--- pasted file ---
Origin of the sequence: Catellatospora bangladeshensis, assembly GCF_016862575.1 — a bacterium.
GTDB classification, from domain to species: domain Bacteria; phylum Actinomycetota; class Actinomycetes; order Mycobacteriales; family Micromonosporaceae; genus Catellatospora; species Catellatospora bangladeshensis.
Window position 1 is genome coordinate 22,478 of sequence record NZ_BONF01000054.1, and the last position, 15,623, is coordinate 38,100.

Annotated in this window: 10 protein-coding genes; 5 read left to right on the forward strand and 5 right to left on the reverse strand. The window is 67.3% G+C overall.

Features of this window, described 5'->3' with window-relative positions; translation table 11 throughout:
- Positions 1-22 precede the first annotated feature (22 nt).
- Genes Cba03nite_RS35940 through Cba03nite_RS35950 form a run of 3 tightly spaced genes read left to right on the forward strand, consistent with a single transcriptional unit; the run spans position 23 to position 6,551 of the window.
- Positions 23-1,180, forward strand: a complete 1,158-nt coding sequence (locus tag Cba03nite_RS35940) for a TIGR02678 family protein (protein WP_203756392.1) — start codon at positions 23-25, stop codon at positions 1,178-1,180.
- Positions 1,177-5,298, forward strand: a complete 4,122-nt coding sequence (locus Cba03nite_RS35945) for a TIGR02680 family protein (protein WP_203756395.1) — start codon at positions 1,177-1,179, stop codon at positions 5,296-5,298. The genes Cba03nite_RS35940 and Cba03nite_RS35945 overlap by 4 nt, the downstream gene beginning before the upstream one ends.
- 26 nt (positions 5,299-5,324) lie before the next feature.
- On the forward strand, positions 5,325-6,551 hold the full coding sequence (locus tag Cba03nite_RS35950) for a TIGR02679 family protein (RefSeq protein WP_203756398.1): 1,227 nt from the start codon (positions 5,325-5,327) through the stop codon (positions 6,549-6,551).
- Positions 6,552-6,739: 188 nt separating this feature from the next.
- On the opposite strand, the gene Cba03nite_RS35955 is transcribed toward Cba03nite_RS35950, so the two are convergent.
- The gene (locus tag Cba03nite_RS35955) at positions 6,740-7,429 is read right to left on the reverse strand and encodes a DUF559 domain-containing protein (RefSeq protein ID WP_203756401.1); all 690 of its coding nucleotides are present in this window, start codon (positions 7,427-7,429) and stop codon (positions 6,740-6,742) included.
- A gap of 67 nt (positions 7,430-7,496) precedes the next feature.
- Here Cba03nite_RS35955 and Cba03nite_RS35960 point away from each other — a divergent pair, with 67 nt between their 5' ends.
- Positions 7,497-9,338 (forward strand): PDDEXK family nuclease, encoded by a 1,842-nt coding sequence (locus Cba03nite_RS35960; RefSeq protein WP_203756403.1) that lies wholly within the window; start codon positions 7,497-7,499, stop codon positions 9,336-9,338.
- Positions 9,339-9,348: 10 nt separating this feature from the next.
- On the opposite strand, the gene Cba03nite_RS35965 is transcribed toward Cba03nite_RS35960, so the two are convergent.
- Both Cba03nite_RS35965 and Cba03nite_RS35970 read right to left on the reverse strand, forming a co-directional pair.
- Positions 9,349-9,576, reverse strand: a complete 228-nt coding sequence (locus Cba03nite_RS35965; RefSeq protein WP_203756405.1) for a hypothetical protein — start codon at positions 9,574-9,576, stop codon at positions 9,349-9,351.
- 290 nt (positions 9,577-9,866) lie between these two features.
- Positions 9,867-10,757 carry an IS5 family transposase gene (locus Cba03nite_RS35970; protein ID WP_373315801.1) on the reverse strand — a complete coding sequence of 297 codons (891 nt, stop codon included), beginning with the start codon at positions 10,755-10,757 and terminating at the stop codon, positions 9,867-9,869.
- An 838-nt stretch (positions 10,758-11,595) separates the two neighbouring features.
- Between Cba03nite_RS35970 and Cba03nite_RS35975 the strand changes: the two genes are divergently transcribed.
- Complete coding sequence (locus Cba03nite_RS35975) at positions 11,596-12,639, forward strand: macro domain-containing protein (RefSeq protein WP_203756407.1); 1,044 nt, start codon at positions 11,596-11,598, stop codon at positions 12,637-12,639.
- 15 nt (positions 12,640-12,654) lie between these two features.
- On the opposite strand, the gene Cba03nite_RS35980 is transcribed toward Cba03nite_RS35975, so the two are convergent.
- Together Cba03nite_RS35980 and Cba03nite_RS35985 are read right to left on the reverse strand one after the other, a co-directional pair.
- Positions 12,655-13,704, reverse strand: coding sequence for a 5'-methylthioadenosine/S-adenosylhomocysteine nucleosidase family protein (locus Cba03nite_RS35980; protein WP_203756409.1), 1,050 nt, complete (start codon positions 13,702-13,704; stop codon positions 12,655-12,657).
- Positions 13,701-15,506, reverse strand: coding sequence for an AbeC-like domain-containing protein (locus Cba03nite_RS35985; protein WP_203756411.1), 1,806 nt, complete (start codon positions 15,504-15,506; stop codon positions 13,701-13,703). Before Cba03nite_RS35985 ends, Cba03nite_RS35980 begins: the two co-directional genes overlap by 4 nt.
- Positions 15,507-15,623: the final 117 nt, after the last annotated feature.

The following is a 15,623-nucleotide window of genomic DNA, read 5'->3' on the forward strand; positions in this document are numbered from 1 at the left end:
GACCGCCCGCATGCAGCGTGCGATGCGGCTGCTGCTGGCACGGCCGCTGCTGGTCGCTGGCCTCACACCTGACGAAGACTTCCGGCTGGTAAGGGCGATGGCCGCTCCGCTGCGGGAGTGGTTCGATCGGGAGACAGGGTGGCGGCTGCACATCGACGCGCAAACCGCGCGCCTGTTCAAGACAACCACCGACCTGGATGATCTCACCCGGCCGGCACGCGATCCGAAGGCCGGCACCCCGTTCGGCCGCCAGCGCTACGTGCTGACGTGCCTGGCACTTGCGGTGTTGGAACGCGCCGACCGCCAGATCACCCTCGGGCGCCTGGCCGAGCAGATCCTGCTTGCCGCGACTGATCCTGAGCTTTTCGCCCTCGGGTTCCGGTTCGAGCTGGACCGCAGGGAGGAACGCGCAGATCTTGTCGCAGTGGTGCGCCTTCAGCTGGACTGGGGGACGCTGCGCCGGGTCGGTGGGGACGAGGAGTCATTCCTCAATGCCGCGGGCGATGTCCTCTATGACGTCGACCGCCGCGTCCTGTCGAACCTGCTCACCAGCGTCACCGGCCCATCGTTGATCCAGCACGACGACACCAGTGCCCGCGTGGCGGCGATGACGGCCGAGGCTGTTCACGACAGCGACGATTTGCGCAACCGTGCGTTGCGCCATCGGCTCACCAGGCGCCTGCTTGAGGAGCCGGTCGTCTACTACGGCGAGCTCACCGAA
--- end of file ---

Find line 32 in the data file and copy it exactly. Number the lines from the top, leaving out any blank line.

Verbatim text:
- Positions 15,507-15,623: the final 117 nt, after the last annotated feature.